Archive for May 2008

Books: Toulmin’s Cosmopolis

May 6, 2008

I’m trying to get in the habit of writing short reviews of all the books I’m reading. When I think they could be of general interest, I’ll try to post them here. With that in mind, here’s a review of Stephen Toulmin’s Cosmopolis: The Hidden Agenda of Modernity (Chicago: Macmillan, 1990).

Toulmin’s job here is to give an alternate reading to the “standard account” of modernity as ushering in the age of reason and tolerance. Basically, he sees Renaissance humanist skepticism (Montaigne, Shakespeare, Rabelais, Erasmus, Machiavelli, etc.) as celebrating pluralism and accepting the limited nature of human reason, and so focusing on the timely, local, particular oral, rhetorical, experimental, and so on. With the death of Henry IV and the advent of the 30 Years War, intellectuals at every level turn their back on skepticism in the search for “pure reason”–the reversal of all the Renaissance foci. The modern period, represented at its birth by Descartes and Donne, and later by Leibniz and Newton, is characterized by the search for a unified science, absolute authority vested in nation-states, universal art, and total philosophical certainty. In sum, it searched for a new “cosmopolis” in which the predictable, cause-and-effect character “found” in the natural world was seen to be of a piece with the “rational” character of human reason and society. This search, much more than the limited aims of medieval or Renaissance societies, gave rise to political absolutism and intellectual and cultural intolerance.

Toulmin believes that the 18th and 19th centuries and early 20th century witnessed a return to a more humanistic perspective (Kant, Freud, Darwin, Einstein, Austen, etc.), which was “deferred” by the two world wars, and then the Cold War. But we are currently experiencing a return to Renaissance values, as seen in the thought of Kuhn, Rorty, Walzer, Gadamer, Ong, and Wittgenstein. Overall this transformation can be termed a turn to the practical; e.g., in ethics we see a return to the particularism of casuistry (Walzer), in science and medicine a focus on application rather than pure theory, in art the breakdown of the “high” and “low” culture distinctions, and in politics, new possibilities for internationalism and the expanded role of non-governmental institutions, which wield moral influence rather than force. Toulmin embraces these changes, calling for the continued “humanization”, that is, subordination to human interests rather than the aims of ideological purity or certainty, of each of the various disciplines he touches on.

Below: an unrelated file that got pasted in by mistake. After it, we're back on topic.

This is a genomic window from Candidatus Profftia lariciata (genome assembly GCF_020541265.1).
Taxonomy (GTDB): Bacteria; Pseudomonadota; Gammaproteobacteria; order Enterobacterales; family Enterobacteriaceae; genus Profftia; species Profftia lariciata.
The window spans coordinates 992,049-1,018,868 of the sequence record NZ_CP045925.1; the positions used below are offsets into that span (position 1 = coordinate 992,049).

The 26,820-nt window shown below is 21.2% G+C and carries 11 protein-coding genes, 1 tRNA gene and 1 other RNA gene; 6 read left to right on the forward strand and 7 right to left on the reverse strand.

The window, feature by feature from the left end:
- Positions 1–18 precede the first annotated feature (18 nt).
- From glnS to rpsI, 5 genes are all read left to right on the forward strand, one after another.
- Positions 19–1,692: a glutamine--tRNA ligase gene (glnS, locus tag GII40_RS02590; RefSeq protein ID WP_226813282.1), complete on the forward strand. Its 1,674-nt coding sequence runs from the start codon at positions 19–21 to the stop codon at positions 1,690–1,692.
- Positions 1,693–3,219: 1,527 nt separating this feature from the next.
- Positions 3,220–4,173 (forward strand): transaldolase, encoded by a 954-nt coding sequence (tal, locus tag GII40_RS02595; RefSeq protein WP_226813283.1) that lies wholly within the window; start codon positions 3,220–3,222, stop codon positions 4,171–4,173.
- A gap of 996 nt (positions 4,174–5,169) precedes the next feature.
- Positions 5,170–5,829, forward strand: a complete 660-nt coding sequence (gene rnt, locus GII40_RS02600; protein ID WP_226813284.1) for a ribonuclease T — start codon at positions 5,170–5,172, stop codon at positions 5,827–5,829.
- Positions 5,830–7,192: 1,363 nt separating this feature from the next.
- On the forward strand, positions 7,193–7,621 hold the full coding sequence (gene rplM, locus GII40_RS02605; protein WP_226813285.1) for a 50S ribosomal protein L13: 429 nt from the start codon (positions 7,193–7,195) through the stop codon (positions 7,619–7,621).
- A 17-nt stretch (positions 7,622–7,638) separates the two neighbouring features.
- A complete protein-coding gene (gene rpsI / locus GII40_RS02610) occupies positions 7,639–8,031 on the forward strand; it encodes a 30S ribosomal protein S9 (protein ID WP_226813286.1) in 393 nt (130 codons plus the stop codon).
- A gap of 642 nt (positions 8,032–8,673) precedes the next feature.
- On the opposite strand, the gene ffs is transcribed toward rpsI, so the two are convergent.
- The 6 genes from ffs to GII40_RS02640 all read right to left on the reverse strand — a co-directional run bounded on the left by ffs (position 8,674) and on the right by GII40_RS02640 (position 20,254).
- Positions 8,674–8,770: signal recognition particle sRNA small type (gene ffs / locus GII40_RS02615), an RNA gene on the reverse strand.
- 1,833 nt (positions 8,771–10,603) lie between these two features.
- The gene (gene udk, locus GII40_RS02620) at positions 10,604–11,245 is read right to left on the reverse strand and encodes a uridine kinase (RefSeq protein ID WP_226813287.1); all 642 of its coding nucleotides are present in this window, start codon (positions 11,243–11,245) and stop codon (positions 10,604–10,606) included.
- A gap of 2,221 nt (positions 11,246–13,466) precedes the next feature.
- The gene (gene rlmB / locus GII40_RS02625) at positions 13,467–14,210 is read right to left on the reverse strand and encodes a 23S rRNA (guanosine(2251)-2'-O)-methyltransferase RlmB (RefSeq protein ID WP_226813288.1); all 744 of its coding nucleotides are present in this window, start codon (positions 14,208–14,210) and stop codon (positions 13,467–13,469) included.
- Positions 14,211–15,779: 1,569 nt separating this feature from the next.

A fascinating and quick book, which is quite useful given the breadth of its overview and the depth of its historical insights. That said, the discussion is rarely technical; Jeff Stout’s Flight From Authority is much better in this regard. Though his narrative of modernism may be essentially sound (I’m not really qualified here), in retrospect, Toulmin’s conclusions seem somewhat naive. Many universities (and high schools) have adopted a more practical, “people centered” curriculum; but this emphasis on the practical, devoid of richer ontological or teleological accounts, only makes the “practical” subservient to the managerial and technocratic needs of contemporary global capitalism, and more often than not (especially in the sciences), the ever-expanding diet of national militaries. We surely need to learn from the Aristotelian emphasis on practical wisdom; but this cannot be sundered from Platonic speculation about the ultimate Good, however chaste we are about our claims to have identified that Good. A Platonic-Aristotelian synthesis, and indeed something which exceeds this synthesis, is to be preferred over Toulmin’s reductionist pragmatism. He does, however, make some good points about the importance of NGOs in the political sphere, the need for international political bodies to find a better way of incorporating multiple types of political communities, and the general move away from the nation-state. These recommendations seem particularly urgent in light of American foreign policy since 2003.